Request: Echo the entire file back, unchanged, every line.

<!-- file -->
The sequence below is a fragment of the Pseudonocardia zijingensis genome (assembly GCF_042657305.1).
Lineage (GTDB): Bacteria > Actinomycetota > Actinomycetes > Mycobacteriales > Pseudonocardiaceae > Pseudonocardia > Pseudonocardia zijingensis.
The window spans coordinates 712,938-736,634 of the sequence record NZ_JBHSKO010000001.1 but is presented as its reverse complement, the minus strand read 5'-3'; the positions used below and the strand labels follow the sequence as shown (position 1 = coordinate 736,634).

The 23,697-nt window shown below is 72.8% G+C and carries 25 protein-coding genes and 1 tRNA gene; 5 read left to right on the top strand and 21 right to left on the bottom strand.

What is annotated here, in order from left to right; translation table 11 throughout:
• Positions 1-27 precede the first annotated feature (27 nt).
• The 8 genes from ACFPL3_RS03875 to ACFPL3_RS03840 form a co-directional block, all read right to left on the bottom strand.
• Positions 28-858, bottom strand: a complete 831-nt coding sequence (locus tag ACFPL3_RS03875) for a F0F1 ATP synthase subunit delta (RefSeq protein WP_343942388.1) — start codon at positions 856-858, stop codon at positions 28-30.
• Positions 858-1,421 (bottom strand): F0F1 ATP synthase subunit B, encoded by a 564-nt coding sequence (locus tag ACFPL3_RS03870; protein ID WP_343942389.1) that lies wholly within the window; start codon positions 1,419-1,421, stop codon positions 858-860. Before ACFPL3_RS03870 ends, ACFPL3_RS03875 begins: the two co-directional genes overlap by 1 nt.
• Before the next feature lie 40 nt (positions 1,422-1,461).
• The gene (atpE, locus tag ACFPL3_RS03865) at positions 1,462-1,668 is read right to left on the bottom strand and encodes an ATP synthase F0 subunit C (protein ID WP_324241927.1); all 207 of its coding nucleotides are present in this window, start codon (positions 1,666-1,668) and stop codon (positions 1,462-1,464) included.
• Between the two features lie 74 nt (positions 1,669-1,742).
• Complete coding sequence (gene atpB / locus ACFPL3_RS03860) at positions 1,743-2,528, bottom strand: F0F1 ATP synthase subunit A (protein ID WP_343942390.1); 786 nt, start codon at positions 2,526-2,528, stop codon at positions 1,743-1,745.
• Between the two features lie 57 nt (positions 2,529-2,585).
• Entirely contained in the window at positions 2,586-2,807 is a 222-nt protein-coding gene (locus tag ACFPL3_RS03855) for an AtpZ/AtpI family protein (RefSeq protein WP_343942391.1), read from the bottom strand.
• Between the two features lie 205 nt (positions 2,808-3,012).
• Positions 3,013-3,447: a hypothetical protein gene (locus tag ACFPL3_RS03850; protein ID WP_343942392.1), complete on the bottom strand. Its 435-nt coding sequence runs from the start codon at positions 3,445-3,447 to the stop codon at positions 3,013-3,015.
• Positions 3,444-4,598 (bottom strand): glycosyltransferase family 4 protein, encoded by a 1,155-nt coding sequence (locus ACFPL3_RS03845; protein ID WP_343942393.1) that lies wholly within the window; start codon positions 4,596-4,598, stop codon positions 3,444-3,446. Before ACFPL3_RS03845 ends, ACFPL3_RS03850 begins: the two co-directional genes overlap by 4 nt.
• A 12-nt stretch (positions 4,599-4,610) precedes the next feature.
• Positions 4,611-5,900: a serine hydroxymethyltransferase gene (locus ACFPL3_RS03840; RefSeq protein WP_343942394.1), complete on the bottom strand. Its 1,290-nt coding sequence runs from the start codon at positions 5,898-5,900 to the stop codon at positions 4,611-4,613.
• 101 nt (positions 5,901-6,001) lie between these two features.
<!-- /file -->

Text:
The sequence below is a fragment of the Pseudonocardia zijingensis genome (assembly GCF_042657305.1).
Lineage (GTDB): Bacteria > Actinomycetota > Actinomycetes > Mycobacteriales > Pseudonocardiaceae > Pseudonocardia > Pseudonocardia zijingensis.
The window spans coordinates 712,938-736,634 of the sequence record NZ_JBHSKO010000001.1 but is presented as its reverse complement, the minus strand read 5'-3'; the positions used below and the strand labels follow the sequence as shown (position 1 = coordinate 736,634).

The 23,697-nt window shown below is 72.8% G+C and carries 25 protein-coding genes and 1 tRNA gene; 5 read left to right on the top strand and 21 right to left on the bottom strand.

What is annotated here, in order from left to right; translation table 11 throughout:
• Positions 1-27 precede the first annotated feature (27 nt).
• The 8 genes from ACFPL3_RS03875 to ACFPL3_RS03840 form a co-directional block, all read right to left on the bottom strand.
• Positions 28-858, bottom strand: a complete 831-nt coding sequence (locus tag ACFPL3_RS03875) for a F0F1 ATP synthase subunit delta (RefSeq protein WP_343942388.1) — start codon at positions 856-858, stop codon at positions 28-30.
• Positions 858-1,421 (bottom strand): F0F1 ATP synthase subunit B, encoded by a 564-nt coding sequence (locus tag ACFPL3_RS03870; protein ID WP_343942389.1) that lies wholly within the window; start codon positions 1,419-1,421, stop codon positions 858-860. Before ACFPL3_RS03870 ends, ACFPL3_RS03875 begins: the two co-directional genes overlap by 1 nt.
• Before the next feature lie 40 nt (positions 1,422-1,461).
• The gene (atpE, locus tag ACFPL3_RS03865) at positions 1,462-1,668 is read right to left on the bottom strand and encodes an ATP synthase F0 subunit C (protein ID WP_324241927.1); all 207 of its coding nucleotides are present in this window, start codon (positions 1,666-1,668) and stop codon (positions 1,462-1,464) included.
• Between the two features lie 74 nt (positions 1,669-1,742).
• Complete coding sequence (gene atpB / locus ACFPL3_RS03860) at positions 1,743-2,528, bottom strand: F0F1 ATP synthase subunit A (protein ID WP_343942390.1); 786 nt, start codon at positions 2,526-2,528, stop codon at positions 1,743-1,745.
• Between the two features lie 57 nt (positions 2,529-2,585).
• Entirely contained in the window at positions 2,586-2,807 is a 222-nt protein-coding gene (locus tag ACFPL3_RS03855) for an AtpZ/AtpI family protein (RefSeq protein WP_343942391.1), read from the bottom strand.
• Between the two features lie 205 nt (positions 2,808-3,012).
• Positions 3,013-3,447: a hypothetical protein gene (locus tag ACFPL3_RS03850; protein ID WP_343942392.1), complete on the bottom strand. Its 435-nt coding sequence runs from the start codon at positions 3,445-3,447 to the stop codon at positions 3,013-3,015.
• Positions 3,444-4,598 (bottom strand): glycosyltransferase family 4 protein, encoded by a 1,155-nt coding sequence (locus ACFPL3_RS03845; protein ID WP_343942393.1) that lies wholly within the window; start codon positions 4,596-4,598, stop codon positions 3,444-3,446. Before ACFPL3_RS03845 ends, ACFPL3_RS03850 begins: the two co-directional genes overlap by 4 nt.
• A 12-nt stretch (positions 4,599-4,610) precedes the next feature.
• Positions 4,611-5,900: a serine hydroxymethyltransferase gene (locus ACFPL3_RS03840; RefSeq protein WP_343942394.1), complete on the bottom strand. Its 1,290-nt coding sequence runs from the start codon at positions 5,898-5,900 to the stop codon at positions 4,611-4,613.
• 101 nt (positions 5,901-6,001) lie between these two features.